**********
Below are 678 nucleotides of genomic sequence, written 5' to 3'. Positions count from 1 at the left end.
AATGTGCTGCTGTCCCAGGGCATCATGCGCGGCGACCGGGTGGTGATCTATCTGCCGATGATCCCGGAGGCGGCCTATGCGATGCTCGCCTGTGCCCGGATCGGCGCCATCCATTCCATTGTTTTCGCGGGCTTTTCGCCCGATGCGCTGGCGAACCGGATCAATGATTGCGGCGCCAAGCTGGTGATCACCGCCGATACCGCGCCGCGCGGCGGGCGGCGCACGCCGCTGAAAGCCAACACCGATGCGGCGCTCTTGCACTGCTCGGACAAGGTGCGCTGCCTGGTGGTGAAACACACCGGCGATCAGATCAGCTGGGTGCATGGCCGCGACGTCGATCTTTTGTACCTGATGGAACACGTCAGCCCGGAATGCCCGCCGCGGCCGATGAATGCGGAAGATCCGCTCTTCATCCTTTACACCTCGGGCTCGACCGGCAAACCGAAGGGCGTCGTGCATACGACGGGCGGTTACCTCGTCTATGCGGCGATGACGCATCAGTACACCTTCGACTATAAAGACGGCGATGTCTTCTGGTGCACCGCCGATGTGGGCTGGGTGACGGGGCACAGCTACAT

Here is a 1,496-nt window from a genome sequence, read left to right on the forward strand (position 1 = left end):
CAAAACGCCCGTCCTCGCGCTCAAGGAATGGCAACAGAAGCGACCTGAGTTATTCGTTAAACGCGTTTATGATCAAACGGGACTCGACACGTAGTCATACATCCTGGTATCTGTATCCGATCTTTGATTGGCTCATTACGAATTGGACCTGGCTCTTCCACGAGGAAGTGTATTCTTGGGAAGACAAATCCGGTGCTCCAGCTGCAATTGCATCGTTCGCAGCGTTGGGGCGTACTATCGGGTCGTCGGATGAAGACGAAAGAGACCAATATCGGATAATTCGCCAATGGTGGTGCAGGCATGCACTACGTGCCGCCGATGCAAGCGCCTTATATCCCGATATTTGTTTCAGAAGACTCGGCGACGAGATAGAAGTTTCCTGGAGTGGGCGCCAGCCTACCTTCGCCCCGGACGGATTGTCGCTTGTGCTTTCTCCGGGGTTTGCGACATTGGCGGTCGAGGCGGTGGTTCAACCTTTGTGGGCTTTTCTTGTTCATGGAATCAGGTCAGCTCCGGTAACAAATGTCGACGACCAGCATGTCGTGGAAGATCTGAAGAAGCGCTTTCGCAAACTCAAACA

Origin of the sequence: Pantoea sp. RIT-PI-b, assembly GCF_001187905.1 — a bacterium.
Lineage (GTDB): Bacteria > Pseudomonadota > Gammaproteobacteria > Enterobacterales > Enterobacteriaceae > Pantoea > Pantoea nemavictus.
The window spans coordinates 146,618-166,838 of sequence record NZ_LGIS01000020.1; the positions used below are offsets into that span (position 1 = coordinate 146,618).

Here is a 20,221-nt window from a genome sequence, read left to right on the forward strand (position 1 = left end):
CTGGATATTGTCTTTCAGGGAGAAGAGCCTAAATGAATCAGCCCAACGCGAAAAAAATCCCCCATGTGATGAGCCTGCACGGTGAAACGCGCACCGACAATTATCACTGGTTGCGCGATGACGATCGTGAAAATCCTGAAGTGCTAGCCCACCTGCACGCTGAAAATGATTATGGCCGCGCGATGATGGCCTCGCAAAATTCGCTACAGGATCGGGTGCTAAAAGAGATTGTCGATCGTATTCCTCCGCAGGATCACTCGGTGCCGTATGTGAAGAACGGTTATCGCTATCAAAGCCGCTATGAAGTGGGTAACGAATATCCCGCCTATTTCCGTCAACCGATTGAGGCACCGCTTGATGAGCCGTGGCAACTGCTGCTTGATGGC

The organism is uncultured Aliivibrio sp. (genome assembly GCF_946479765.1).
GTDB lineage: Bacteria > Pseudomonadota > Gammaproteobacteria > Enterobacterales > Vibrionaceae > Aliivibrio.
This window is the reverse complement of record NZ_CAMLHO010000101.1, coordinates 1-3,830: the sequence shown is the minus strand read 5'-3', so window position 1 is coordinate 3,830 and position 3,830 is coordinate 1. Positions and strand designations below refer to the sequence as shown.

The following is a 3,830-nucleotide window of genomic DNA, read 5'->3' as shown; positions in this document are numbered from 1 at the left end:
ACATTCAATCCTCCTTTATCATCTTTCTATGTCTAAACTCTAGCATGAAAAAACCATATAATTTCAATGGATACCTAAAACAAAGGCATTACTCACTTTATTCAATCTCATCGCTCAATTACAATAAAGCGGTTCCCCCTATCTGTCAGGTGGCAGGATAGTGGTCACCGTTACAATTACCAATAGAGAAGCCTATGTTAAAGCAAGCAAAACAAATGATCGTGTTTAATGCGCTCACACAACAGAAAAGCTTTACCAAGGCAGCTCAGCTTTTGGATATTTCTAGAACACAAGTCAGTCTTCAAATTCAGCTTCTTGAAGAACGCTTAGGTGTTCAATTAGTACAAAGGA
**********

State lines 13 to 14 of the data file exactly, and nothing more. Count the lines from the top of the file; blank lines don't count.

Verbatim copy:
The following is a 3,830-nucleotide window of genomic DNA, read 5'->3' as shown; positions in this document are numbered from 1 at the left end:
ACATTCAATCCTCCTTTATCATCTTTCTATGTCTAAACTCTAGCATGAAAAAACCATATAATTTCAATGGATACCTAAAACAAAGGCATTACTCACTTTATTCAATCTCATCGCTCAATTACAATAAAGCGGTTCCCCCTATCTGTCAGGTGGCAGGATAGTGGTCACCGTTACAATTACCAATAGAGAAGCCTATGTTAAAGCAAGCAAAACAAATGATCGTGTTTAATGCGCTCACACAACAGAAAAGCTTTACCAAGGCAGCTCAGCTTTTGGATATTTCTAGAACACAAGTCAGTCTTCAAATTCAGCTTCTTGAAGAACGCTTAGGTGTTCAATTAGTACAAAGGA